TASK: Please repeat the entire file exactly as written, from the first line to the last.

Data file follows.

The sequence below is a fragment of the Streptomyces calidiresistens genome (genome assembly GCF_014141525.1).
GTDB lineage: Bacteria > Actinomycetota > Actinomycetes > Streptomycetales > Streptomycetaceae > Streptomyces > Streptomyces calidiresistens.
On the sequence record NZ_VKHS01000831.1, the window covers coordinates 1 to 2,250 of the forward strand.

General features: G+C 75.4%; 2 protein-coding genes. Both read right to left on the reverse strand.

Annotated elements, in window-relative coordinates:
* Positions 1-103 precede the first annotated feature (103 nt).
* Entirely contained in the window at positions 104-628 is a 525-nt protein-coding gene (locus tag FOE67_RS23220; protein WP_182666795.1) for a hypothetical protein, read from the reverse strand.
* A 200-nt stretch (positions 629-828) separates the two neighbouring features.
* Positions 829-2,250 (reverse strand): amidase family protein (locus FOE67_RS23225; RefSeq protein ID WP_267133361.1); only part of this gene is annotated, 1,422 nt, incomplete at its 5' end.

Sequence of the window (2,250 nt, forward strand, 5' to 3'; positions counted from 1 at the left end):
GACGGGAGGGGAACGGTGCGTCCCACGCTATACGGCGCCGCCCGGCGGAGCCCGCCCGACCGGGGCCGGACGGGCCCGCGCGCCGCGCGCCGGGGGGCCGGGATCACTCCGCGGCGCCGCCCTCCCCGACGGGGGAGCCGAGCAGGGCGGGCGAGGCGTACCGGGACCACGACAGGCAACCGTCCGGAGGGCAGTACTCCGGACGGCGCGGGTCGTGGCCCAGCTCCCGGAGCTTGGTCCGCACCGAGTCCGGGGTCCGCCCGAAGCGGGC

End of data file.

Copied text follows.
The sequence below is a fragment of the Streptomyces calidiresistens genome (genome assembly GCF_014141525.1).
GTDB lineage: Bacteria > Actinomycetota > Actinomycetes > Streptomycetales > Streptomycetaceae > Streptomyces > Streptomyces calidiresistens.
On the sequence record NZ_VKHS01000831.1, the window covers coordinates 1 to 2,250 of the forward strand.

General features: G+C 75.4%; 2 protein-coding genes. Both read right to left on the reverse strand.

Annotated elements, in window-relative coordinates:
* Positions 1-103 precede the first annotated feature (103 nt).
* Entirely contained in the window at positions 104-628 is a 525-nt protein-coding gene (locus tag FOE67_RS23220; protein WP_182666795.1) for a hypothetical protein, read from the reverse strand.
* A 200-nt stretch (positions 629-828) separates the two neighbouring features.
* Positions 829-2,250 (reverse strand): amidase family protein (locus FOE67_RS23225; RefSeq protein ID WP_267133361.1); only part of this gene is annotated, 1,422 nt, incomplete at its 5' end.

Sequence of the window (2,250 nt, forward strand, 5' to 3'; positions counted from 1 at the left end):
GACGGGAGGGGAACGGTGCGTCCCACGCTATACGGCGCCGCCCGGCGGAGCCCGCCCGACCGGGGCCGGACGGGCCCGCGCGCCGCGCGCCGGGGGGCCGGGATCACTCCGCGGCGCCGCCCTCCCCGACGGGGGAGCCGAGCAGGGCGGGCGAGGCGTACCGGGACCACGACAGGCAACCGTCCGGAGGGCAGTACTCCGGACGGCGCGGGTCGTGGCCCAGCTCCCGGAGCTTGGTCCGCACCGAGTCCGGGGTCCGCCCGAAGCGGGC